Medical Mask Wearing During Treatment for Patients Undergoing Radiotherapy in COVID-19 Pandemic - An Experience of Protocol Setup and Dosimetric Evaluation for Particle/Proton Beam Therapy.

(2021)

Background

The coronavirus disease 2019 (COVID-19) pandemic has caused extreme challenges for the healthcare system. Medical masks have been proven to effectively block disease transmission. Radiotherapeutic departments are at unique risk for disease exposure with the repeated daily treatment schedule. A protocol of mask wearing during daily treatment was established, and the effect of wearing medical masks on dosimetry during proton beam therapy (PBT) was validated.

Methods

A department protocol of medical mask wearing was initiated after the COVID-19 pandemic. Medical masks that were made under standardized specification and regulation were obtained for analyses. The physical and dosimetric characteristics of these medical masks were measured by different proton energies using commercialized measurement tools.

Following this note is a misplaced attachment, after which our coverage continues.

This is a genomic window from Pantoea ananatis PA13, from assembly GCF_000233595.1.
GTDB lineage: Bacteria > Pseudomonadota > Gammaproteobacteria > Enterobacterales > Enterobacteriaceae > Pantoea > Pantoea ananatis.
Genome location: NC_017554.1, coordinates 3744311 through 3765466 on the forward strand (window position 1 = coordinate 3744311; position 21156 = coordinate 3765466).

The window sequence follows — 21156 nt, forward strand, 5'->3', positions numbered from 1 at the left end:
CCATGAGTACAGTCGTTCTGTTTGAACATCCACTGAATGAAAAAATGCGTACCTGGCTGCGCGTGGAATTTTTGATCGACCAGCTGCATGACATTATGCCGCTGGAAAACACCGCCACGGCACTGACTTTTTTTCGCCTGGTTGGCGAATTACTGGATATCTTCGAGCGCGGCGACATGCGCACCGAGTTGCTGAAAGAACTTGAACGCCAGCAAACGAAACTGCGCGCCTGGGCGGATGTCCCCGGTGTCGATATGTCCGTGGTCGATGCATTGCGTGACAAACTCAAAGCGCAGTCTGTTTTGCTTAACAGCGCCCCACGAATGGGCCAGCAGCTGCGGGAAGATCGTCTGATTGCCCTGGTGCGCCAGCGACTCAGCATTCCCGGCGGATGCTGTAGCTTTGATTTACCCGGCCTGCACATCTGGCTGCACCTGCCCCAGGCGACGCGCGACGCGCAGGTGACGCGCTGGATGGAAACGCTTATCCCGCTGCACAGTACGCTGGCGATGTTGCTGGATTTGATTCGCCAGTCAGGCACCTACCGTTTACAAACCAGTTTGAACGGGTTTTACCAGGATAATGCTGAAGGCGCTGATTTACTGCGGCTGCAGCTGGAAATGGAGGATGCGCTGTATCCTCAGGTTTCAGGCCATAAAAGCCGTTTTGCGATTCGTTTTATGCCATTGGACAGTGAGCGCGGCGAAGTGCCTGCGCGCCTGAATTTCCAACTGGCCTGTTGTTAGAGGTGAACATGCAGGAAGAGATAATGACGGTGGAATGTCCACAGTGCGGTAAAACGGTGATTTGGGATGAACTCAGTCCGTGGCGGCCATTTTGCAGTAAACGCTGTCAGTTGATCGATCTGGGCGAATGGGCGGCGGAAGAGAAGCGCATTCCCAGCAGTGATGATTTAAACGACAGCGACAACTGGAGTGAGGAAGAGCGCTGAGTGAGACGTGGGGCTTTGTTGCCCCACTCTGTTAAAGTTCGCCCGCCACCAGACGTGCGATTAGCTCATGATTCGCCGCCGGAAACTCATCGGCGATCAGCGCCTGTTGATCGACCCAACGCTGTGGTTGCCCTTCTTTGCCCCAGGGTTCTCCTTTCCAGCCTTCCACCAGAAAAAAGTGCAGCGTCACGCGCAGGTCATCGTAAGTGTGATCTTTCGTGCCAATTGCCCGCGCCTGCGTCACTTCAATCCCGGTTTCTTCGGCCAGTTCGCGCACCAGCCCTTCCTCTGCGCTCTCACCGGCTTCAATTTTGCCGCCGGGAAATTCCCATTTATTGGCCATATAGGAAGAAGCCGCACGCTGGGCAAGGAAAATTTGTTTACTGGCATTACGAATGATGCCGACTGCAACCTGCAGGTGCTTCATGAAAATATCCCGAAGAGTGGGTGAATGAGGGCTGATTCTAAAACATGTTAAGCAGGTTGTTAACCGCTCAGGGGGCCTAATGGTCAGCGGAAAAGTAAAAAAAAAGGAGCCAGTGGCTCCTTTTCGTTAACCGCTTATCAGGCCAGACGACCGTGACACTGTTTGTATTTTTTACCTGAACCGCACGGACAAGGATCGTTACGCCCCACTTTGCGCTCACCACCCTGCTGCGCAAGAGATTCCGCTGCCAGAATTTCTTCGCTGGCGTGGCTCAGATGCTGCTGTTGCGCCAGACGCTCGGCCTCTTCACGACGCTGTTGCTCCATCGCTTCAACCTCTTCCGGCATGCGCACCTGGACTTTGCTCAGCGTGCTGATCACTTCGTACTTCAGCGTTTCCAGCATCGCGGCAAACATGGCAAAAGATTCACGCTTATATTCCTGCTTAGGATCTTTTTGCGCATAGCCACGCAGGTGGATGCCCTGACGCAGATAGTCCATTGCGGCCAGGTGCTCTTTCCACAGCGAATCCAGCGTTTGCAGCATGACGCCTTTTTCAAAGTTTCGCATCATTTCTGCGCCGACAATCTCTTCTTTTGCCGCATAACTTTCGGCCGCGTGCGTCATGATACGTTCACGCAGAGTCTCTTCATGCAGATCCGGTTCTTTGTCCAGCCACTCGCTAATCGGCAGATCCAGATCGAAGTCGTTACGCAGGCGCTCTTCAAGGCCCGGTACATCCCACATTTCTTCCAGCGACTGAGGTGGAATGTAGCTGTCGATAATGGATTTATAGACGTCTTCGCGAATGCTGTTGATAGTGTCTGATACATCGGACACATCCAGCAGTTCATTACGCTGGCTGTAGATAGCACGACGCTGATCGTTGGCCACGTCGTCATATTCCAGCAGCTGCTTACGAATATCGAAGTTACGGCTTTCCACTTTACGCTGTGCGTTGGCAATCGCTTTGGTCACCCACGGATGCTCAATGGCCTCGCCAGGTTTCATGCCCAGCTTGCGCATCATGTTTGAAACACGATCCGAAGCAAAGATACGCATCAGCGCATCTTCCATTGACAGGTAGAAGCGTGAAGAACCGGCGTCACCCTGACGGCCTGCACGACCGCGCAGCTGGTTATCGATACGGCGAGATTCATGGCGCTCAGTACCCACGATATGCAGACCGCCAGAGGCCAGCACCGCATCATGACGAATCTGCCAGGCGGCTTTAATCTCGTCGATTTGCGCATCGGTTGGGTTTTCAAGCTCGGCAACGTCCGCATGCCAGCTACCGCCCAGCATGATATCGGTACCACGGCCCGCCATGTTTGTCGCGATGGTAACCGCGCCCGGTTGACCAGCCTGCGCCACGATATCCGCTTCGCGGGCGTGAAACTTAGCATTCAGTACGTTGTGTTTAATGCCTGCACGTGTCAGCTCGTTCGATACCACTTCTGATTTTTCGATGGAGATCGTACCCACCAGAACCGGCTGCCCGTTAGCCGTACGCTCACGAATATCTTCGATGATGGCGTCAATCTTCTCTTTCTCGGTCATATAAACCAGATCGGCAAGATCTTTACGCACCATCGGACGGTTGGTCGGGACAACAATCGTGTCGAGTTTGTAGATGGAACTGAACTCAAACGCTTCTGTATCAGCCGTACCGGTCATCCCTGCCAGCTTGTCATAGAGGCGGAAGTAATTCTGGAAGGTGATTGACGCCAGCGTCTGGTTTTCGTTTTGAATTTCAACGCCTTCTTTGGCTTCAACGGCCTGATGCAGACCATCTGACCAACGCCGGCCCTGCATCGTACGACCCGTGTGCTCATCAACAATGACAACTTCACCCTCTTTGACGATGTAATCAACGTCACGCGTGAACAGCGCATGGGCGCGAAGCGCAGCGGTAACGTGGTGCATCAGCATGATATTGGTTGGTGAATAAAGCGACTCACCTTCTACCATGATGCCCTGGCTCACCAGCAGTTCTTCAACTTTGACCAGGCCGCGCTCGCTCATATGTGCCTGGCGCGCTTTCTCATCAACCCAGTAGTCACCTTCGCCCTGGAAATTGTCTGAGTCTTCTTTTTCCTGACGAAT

Results

Patients and staff were able to adopt the protocol on a weekly basis, and no adverse events were reported. The average physical thickness of a single piece of medical mask was 0.5 mm with a water equivalent thickness (WET) of 0.1 mm.

Conclusion

Our study revealed that mask wearing for patients undergoing daily radiotherapy is feasible and can provide basic protection for patients and staff. The impact of mask wearing on dosimetry was only 0.1 mm in WET, which has no impact on clinical PBT treatment. A medical mask-wearing policy can be applied safely without dosimetric concerns and should be considered as a standard practice for PBT centers during the COVID-19 pandemic.